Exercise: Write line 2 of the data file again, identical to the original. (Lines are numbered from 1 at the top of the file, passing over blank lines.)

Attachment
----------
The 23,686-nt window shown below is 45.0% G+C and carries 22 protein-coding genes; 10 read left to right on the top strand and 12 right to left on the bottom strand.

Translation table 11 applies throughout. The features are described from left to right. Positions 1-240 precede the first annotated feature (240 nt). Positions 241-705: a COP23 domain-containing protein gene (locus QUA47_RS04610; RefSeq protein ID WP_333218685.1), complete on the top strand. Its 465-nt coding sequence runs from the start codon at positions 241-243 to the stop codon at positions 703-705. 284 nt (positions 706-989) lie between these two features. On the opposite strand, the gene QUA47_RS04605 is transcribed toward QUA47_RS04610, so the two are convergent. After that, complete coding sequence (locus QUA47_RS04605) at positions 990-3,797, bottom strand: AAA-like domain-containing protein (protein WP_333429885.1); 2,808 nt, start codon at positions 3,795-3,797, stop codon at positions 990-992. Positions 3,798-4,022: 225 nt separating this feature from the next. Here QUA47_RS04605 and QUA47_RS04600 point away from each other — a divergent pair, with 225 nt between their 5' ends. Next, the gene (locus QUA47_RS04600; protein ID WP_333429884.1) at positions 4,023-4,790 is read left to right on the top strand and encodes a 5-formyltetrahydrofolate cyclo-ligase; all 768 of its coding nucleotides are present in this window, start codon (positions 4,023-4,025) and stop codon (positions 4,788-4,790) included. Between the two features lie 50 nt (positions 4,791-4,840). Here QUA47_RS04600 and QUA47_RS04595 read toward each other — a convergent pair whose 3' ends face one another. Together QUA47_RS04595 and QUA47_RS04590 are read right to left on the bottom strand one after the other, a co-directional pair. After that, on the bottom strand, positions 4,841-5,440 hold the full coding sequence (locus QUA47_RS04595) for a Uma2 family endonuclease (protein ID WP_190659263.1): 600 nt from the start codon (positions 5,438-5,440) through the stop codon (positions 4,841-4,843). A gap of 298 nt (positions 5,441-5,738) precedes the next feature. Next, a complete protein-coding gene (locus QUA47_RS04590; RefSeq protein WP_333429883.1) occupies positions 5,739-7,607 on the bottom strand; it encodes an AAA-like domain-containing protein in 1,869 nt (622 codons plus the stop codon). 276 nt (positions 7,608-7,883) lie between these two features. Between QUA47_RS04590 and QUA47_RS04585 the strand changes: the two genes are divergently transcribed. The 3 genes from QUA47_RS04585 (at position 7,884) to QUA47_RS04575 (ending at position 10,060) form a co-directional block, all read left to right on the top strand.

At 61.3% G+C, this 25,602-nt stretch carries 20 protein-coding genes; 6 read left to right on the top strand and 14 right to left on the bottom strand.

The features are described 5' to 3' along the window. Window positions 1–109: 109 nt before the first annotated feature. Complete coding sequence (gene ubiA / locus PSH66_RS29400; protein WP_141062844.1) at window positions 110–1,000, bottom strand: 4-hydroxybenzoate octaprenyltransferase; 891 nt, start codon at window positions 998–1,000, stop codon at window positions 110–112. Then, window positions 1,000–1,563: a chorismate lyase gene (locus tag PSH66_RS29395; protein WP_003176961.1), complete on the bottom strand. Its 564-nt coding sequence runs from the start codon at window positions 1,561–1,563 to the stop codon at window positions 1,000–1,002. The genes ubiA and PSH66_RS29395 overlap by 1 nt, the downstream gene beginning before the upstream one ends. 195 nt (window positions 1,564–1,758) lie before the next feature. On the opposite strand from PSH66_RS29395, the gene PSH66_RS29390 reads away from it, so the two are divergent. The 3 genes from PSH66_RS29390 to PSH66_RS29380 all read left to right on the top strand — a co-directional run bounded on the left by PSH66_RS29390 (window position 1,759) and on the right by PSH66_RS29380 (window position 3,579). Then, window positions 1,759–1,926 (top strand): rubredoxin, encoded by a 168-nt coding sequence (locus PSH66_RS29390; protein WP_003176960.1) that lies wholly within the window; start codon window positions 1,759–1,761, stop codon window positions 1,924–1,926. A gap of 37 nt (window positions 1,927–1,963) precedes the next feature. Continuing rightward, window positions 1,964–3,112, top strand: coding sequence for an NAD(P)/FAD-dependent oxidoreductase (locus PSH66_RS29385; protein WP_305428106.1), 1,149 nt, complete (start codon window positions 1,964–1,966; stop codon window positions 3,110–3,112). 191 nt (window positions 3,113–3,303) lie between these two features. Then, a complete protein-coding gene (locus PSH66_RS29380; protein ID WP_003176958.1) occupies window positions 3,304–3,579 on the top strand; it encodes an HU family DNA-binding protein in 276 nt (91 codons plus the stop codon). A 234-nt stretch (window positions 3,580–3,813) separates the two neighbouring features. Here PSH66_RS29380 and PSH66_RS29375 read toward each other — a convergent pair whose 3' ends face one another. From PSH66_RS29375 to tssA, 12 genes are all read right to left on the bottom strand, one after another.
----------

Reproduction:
Translation table 11 applies throughout. The features are described from left to right. Positions 1-240 precede the first annotated feature (240 nt). Positions 241-705: a COP23 domain-containing protein gene (locus QUA47_RS04610; RefSeq protein ID WP_333218685.1), complete on the top strand. Its 465-nt coding sequence runs from the start codon at positions 241-243 to the stop codon at positions 703-705. 284 nt (positions 706-989) lie between these two features. On the opposite strand, the gene QUA47_RS04605 is transcribed toward QUA47_RS04610, so the two are convergent. After that, complete coding sequence (locus QUA47_RS04605) at positions 990-3,797, bottom strand: AAA-like domain-containing protein (protein WP_333429885.1); 2,808 nt, start codon at positions 3,795-3,797, stop codon at positions 990-992. Positions 3,798-4,022: 225 nt separating this feature from the next. Here QUA47_RS04605 and QUA47_RS04600 point away from each other — a divergent pair, with 225 nt between their 5' ends. Next, the gene (locus QUA47_RS04600; protein ID WP_333429884.1) at positions 4,023-4,790 is read left to right on the top strand and encodes a 5-formyltetrahydrofolate cyclo-ligase; all 768 of its coding nucleotides are present in this window, start codon (positions 4,023-4,025) and stop codon (positions 4,788-4,790) included. Between the two features lie 50 nt (positions 4,791-4,840). Here QUA47_RS04600 and QUA47_RS04595 read toward each other — a convergent pair whose 3' ends face one another. Together QUA47_RS04595 and QUA47_RS04590 are read right to left on the bottom strand one after the other, a co-directional pair. After that, on the bottom strand, positions 4,841-5,440 hold the full coding sequence (locus QUA47_RS04595) for a Uma2 family endonuclease (protein ID WP_190659263.1): 600 nt from the start codon (positions 5,438-5,440) through the stop codon (positions 4,841-4,843). A gap of 298 nt (positions 5,441-5,738) precedes the next feature. Next, a complete protein-coding gene (locus QUA47_RS04590; RefSeq protein WP_333429883.1) occupies positions 5,739-7,607 on the bottom strand; it encodes an AAA-like domain-containing protein in 1,869 nt (622 codons plus the stop codon). 276 nt (positions 7,608-7,883) lie between these two features. Between QUA47_RS04590 and QUA47_RS04585 the strand changes: the two genes are divergently transcribed. The 3 genes from QUA47_RS04585 (at position 7,884) to QUA47_RS04575 (ending at position 10,060) form a co-directional block, all read left to right on the top strand.